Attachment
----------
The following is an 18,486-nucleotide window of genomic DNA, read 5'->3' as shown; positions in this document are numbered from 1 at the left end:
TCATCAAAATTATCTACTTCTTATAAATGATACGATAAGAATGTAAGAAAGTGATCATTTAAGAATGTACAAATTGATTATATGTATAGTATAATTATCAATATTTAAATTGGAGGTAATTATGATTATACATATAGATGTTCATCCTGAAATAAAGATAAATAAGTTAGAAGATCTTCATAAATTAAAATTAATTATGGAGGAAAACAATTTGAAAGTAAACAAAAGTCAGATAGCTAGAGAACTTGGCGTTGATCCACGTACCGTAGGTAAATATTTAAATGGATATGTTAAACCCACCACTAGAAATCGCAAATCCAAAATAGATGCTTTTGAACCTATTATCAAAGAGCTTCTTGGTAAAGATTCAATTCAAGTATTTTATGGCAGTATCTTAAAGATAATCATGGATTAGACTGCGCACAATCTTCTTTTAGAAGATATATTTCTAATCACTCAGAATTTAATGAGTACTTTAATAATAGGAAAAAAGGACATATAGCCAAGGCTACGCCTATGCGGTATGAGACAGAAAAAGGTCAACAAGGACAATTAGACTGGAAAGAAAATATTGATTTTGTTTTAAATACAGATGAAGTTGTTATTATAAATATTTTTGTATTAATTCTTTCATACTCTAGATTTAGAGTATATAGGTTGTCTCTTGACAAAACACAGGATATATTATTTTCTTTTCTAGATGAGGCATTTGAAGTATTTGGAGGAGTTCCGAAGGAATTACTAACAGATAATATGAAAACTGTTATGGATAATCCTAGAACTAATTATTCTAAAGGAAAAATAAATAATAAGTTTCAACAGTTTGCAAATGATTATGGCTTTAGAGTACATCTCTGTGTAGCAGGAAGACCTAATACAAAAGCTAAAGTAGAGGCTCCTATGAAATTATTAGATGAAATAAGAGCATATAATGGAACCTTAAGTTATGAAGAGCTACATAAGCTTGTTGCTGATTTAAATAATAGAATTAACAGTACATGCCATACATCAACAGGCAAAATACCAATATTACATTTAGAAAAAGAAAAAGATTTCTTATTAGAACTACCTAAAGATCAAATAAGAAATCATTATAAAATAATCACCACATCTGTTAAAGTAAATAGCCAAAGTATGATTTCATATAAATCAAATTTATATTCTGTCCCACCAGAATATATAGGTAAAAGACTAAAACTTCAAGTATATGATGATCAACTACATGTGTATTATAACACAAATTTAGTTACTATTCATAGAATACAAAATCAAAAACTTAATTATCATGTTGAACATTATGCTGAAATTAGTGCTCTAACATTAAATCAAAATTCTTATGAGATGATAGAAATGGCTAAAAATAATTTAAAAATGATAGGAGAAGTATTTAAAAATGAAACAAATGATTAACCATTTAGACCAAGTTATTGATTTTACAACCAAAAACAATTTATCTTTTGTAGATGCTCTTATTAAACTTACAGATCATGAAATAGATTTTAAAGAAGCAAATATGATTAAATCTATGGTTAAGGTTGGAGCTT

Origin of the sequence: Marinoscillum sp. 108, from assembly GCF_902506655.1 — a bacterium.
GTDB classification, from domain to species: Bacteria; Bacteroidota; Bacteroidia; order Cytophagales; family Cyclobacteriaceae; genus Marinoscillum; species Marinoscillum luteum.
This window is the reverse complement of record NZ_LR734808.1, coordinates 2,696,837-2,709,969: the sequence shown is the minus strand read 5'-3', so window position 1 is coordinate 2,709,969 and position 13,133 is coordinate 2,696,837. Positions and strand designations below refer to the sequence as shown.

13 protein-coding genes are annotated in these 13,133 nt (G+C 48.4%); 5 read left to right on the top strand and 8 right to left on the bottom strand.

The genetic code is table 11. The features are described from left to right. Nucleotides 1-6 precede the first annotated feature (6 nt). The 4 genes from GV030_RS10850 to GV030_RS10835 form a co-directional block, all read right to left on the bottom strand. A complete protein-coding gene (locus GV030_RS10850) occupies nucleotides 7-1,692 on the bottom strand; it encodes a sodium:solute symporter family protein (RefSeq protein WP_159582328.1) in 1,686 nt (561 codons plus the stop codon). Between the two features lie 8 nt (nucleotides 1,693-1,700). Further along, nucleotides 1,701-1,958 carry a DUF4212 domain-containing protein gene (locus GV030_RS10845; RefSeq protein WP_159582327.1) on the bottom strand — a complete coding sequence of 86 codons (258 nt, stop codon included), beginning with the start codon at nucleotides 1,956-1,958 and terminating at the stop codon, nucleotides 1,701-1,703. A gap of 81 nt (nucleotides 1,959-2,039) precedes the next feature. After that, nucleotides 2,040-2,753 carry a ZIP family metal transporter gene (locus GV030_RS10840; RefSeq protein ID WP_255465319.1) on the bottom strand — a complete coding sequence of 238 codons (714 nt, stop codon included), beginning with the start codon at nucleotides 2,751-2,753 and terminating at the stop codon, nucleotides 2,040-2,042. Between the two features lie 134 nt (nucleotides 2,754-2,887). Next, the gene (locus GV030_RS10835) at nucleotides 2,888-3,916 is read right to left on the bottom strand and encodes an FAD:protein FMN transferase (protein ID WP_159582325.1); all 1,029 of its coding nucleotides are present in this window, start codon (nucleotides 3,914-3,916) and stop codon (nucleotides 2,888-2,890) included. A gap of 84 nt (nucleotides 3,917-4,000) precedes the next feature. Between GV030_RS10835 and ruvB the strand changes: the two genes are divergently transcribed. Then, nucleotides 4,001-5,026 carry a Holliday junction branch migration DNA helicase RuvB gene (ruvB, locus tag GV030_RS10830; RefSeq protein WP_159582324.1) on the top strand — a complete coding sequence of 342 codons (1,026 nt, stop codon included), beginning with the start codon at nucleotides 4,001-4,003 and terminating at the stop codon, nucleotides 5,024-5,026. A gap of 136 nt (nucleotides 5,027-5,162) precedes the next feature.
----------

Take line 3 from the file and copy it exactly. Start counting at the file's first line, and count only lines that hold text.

Origin of the sequence: Marinoscillum sp. 108, from assembly GCF_902506655.1 — a bacterium.